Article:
is saying “sorry” enough?

sorry-coverWhen my oldest daughter was younger we had “problems” with a neighbor child. He would always hit. He didn’t care where he was or who was watching, he would hit my daughter. At my home I made it crystal clear that hitting is not allowed.


I went as far as to scold him in my home. When this child would hit, his mother would always respond in the same manner. “Son, say sorry!” She never reprimanded him for hitting. She only told him to say “sorry”. She never explained why he was saying “sorry”. She never told him what he had done was wrong. As if the word “sorry” would make the bruise on my child’s arm go away. He would always give a half-hearted “sorry” and the mom went on about whatever she was doing before hand. I, however, was never convinced the child was truly sorry or really understood why he was told to say that word. I don’t think he comprehended the meaning of it.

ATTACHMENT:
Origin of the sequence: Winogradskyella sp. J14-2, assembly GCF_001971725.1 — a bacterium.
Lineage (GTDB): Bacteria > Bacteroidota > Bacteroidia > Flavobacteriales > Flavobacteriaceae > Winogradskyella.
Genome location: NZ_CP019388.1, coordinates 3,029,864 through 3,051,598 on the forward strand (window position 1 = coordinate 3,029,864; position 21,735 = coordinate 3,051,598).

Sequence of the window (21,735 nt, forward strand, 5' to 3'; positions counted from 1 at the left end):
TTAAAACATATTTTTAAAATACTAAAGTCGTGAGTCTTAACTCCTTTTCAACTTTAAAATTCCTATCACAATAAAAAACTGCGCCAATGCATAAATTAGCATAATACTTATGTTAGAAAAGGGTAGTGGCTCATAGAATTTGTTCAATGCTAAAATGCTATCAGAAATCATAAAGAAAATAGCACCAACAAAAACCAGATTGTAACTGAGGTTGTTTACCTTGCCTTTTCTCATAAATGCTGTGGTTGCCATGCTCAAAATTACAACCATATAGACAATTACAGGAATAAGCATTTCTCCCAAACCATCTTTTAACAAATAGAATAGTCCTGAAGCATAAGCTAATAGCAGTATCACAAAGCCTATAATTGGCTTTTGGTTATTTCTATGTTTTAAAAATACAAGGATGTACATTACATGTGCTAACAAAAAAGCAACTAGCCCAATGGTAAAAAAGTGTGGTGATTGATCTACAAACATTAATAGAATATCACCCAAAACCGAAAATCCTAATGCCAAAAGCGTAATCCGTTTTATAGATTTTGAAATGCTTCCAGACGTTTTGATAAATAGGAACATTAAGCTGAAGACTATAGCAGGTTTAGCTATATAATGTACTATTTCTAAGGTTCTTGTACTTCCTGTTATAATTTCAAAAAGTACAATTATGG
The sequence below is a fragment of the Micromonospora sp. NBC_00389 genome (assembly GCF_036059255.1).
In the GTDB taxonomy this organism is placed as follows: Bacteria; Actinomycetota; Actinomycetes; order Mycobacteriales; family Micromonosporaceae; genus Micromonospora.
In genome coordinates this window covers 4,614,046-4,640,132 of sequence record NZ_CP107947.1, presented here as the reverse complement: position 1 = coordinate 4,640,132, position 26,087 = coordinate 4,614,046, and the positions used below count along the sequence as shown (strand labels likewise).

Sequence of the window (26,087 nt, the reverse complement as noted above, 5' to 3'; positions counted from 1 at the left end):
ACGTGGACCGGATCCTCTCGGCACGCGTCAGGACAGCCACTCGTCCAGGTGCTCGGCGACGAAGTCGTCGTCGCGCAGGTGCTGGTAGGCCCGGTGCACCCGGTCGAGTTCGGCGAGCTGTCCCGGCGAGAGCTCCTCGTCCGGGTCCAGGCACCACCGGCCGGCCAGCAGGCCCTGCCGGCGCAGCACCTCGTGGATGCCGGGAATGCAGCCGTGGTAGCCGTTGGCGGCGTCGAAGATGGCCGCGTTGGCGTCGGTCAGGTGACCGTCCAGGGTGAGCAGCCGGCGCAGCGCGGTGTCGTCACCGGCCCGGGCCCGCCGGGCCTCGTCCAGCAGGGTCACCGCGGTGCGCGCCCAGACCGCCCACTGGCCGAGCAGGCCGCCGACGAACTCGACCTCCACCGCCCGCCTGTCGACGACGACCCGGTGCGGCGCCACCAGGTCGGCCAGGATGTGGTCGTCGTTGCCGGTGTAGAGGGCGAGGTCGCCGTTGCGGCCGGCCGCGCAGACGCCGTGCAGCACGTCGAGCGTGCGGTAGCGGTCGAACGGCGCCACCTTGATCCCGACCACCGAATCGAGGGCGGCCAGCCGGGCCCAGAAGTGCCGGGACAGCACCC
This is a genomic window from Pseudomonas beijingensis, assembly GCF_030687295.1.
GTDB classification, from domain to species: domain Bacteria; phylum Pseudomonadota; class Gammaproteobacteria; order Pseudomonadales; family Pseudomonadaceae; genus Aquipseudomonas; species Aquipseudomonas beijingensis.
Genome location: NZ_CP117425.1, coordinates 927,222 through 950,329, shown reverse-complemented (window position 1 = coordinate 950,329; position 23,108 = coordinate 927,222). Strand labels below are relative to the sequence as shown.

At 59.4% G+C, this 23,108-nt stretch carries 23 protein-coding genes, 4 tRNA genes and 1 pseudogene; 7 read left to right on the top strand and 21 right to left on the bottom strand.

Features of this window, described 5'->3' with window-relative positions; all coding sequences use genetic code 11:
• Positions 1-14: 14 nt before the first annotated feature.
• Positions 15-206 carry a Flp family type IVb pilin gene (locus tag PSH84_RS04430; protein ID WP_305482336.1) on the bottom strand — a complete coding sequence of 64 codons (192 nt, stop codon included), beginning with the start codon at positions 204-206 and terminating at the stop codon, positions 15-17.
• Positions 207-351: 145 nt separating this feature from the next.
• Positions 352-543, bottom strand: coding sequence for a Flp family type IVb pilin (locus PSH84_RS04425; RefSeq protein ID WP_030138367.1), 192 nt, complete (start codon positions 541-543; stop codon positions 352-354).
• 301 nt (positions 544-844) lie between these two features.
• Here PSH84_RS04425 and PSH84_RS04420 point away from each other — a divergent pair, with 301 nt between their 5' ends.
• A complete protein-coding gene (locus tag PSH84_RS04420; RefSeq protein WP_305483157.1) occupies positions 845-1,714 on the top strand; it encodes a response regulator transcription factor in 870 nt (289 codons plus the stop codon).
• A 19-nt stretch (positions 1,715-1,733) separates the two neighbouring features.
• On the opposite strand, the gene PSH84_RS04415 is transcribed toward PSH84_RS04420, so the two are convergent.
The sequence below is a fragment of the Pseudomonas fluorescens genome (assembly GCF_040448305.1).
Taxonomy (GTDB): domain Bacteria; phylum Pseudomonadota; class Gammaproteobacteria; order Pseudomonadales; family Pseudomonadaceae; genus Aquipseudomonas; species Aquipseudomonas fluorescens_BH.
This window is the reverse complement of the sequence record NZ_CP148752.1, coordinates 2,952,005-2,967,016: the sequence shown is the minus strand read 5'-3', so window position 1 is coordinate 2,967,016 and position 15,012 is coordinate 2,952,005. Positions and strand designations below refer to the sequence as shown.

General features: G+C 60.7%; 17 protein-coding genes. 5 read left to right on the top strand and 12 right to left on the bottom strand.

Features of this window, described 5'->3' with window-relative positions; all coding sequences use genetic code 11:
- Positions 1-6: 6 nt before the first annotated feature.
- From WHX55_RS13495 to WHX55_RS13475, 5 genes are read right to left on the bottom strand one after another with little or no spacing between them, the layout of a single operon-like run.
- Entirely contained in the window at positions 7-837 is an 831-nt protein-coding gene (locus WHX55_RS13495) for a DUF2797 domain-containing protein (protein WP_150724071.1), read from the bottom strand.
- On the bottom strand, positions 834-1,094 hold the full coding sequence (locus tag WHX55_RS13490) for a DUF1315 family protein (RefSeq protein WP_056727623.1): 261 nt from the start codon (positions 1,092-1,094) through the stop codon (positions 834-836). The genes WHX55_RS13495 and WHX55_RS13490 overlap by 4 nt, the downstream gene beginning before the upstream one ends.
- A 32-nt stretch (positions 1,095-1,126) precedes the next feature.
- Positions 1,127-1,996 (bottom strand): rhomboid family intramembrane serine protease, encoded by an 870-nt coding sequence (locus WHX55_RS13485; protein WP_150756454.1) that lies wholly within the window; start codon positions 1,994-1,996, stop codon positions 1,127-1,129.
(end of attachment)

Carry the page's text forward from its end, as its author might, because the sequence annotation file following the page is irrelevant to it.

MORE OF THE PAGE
It got to the point that my daughter did not want him to come to our house, “Beacuse he hits, Mommy.” I told her that saying “sorry” doesn’t make your actions okay. And I won’t allow him to hit her.

A “sorry” doesn’t negate bad behavior.

There have been some perfect examples of this type of bad behavior in the news lately…Kanye West, President Obama, the reporters that tattle-taled on Obama, Serena Williams, Joe Wilson and so on. These people act badly, appalling really, and think that a simple “sorry” will cut it. They knew what they were saying at the time was wrong, but did it anyway. 

So what if they acted like a spoiled-rotten toddler? Can we say whatever we want, do whatever we want just as long as we say “sorry” the next day. Who cares if we really mean it; we just need to say the words…right?

Not right.

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